We are excited to share with you that Bet Ha’am’s Board of Trustees has approved the Tikkun Olam Council’s recommendation that we establish “Immigration” as our focus issue for the congregation’s social justice work over the coming year.
Thank you to all those who participated in our recent survey of issues. In the 149 individual responses we gathered, immigration came out at the top, both in counted votes and in our ranked choice evaluation process. Congratulations to Gale Kurtz who won the drawing for a $25 gift certificate to BuoyLocal and a $25 gift certificate to the charity of her choice.
Why does immigration matter to Bet Ha’am?
Jewish tradition and Reform Jewish principles are straightforward about the treatment of immigrants. The Torah commands us, “When strangers sojourn with you in your land, you shall not do them wrong. The stranger who sojourn with you shall be to as the natives among you, and you shall love them as yourself, for you were strangers in the land of Egypt” (Leviticus 19:33-34). This principle, one of compassion for outsiders among us, is the most repeated commandment in Torah, appearing 36 times in total. Our tradition is keenly aware that being a stranger puts an individual at greater risk, so as a Jewish community, we have an obligation to extend an outstretched arm to those who are new in our community, just as God extended a mighty and outstretched arm to redeem us from bondage in Egypt. Our Passover Haggadah, informed by the Mishnah, tells us that in every generation, each person is obligated to see oneself as having personally been redeemed from Egypt. Reform Judaism demands that we approach the plight of immigrants from a place of empathy, remembering our collective narrative of immigration, both as Jews and as Americans.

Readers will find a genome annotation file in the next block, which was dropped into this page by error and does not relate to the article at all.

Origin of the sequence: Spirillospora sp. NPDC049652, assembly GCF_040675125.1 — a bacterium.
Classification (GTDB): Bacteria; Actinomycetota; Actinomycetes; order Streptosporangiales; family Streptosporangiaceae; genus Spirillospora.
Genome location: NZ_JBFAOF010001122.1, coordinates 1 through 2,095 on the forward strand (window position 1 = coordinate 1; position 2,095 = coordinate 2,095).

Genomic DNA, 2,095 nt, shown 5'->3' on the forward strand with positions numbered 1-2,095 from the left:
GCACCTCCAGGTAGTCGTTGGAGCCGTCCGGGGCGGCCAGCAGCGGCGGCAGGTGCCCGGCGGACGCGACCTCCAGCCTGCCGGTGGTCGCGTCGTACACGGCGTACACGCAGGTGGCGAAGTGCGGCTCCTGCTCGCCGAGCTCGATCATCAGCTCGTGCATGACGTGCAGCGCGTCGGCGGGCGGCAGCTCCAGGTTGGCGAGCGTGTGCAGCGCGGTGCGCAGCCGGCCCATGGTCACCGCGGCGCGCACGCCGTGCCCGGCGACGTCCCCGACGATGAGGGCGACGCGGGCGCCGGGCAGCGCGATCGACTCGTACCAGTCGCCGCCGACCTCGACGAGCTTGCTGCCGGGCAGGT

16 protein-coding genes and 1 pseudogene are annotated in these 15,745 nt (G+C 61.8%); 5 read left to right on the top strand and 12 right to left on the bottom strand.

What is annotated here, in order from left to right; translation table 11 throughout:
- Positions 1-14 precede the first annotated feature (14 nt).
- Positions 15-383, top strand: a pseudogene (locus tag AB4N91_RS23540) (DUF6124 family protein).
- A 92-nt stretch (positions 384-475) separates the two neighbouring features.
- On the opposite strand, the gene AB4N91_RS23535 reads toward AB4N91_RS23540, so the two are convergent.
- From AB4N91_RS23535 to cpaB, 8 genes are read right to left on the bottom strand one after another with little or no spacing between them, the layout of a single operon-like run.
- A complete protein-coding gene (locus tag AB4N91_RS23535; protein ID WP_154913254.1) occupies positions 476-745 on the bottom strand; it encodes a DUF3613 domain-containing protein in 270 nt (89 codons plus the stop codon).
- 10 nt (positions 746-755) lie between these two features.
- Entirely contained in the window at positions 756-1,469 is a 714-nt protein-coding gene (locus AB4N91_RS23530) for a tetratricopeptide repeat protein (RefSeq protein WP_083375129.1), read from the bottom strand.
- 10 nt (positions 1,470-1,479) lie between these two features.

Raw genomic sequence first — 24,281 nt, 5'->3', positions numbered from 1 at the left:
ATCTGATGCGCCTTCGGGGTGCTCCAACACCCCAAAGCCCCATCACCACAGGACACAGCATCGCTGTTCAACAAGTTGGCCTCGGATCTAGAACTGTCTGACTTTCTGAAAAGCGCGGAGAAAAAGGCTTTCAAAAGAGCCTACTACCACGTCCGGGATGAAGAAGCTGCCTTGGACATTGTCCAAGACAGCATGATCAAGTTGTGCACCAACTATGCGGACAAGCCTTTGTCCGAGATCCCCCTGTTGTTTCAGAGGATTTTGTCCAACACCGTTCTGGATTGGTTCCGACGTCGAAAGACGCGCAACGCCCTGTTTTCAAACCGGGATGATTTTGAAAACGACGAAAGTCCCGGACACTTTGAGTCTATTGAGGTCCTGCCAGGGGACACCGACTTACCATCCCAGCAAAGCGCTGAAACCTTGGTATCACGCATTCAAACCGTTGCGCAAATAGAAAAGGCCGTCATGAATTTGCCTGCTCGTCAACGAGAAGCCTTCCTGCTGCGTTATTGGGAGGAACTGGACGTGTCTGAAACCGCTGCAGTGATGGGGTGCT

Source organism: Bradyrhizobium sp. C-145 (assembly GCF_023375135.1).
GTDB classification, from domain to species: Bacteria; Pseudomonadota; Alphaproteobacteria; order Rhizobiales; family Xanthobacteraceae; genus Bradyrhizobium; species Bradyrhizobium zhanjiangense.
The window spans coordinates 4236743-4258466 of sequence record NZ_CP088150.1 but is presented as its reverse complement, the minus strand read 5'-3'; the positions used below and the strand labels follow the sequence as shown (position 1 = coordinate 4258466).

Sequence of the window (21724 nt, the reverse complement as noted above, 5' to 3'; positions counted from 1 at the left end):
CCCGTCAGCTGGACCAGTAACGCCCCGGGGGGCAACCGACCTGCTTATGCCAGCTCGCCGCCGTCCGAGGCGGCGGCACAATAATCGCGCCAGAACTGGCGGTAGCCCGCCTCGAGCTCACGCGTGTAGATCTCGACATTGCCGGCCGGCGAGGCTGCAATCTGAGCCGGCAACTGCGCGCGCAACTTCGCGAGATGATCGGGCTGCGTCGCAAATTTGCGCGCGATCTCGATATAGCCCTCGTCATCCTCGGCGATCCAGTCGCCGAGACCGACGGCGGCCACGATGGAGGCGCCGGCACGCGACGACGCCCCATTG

What exactly do we hope to accomplish?
Immigration is a broad category, and the specifics of how we proceed will be determined by the volunteers involved. Those volunteers will be members of the Council as well as others from the congregation. Some initial thoughts from the Tikkun Olam Council:
- Partnering with the local immigrant community to support them. The Council plans to talk to a broad range of leaders in the immigrant community over the next six weeks to identify current unmet needs and ask for their thoughts about how we might most effectively partner with the community.
- Creating personal connections in our communities.
- Advocating politically on issues and being responsive to legislation that impacts immigration policy, with some urgency around the upcoming DACA decisions.
- Understanding the Jewish context for a pro-immigration stance, and how our Jewish values inform the way we act on this issue.
- Educating ourselves about attitudes towards immigration and exploring how we can help change negativity directed towards immigrants in our society.
Is this the only issue Bet Ha’am will be working on this year?
The Tikkun Olam Council and the Board are committed to continuing to provide support for initiatives currently underway such as Family Promise, as well as other issues as they arise. Our hope is that having a single focus issue will allow us to maximize the impact of our collective efforts and, engage in some deeper learning.As written in the Council’s charge, we will evaluate the selection of this issue in one year’s time to determine if this is still where we’d like to direct our time and attention.
How can you get involved now?
Volunteer to be a part of the team! Let us know what your interests and ideas are, and how you’d like to help by emailing the council at firstname.lastname@example.org.
Sign up to be notified of specific opportunities as they arise through our Action Alert Network (email us at email@example.com to be added)).
Thank you very much! We are excited to be ready to engage in this important work, and looking forward to what we can accomplish together.
Rabbi Jared Saks and Lauren Dietlin, Tikkun Olam Council Chair